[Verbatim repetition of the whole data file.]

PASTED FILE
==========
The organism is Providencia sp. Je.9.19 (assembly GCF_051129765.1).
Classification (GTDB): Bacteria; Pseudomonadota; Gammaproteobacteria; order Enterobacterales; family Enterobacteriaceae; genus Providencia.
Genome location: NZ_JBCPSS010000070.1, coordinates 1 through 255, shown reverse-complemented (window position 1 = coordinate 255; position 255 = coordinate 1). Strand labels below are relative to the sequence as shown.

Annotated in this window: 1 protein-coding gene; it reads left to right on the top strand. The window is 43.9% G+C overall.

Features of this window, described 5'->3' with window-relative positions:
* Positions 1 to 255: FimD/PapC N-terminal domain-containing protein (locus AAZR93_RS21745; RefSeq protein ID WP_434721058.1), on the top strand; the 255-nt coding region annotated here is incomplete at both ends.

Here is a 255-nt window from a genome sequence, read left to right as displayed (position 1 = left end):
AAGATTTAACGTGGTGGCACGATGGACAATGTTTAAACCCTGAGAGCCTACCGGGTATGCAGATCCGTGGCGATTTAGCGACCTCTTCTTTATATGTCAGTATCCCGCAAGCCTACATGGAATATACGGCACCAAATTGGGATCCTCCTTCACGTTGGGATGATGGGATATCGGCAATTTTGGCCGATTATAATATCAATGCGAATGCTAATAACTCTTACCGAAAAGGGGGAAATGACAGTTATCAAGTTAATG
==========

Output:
The organism is Providencia sp. Je.9.19 (assembly GCF_051129765.1).
Classification (GTDB): Bacteria; Pseudomonadota; Gammaproteobacteria; order Enterobacterales; family Enterobacteriaceae; genus Providencia.
Genome location: NZ_JBCPSS010000070.1, coordinates 1 through 255, shown reverse-complemented (window position 1 = coordinate 255; position 255 = coordinate 1). Strand labels below are relative to the sequence as shown.

Annotated in this window: 1 protein-coding gene; it reads left to right on the top strand. The window is 43.9% G+C overall.

Features of this window, described 5'->3' with window-relative positions:
* Positions 1 to 255: FimD/PapC N-terminal domain-containing protein (locus AAZR93_RS21745; RefSeq protein ID WP_434721058.1), on the top strand; the 255-nt coding region annotated here is incomplete at both ends.

Here is a 255-nt window from a genome sequence, read left to right as displayed (position 1 = left end):
AAGATTTAACGTGGTGGCACGATGGACAATGTTTAAACCCTGAGAGCCTACCGGGTATGCAGATCCGTGGCGATTTAGCGACCTCTTCTTTATATGTCAGTATCCCGCAAGCCTACATGGAATATACGGCACCAAATTGGGATCCTCCTTCACGTTGGGATGATGGGATATCGGCAATTTTGGCCGATTATAATATCAATGCGAATGCTAATAACTCTTACCGAAAAGGGGGAAATGACAGTTATCAAGTTAATG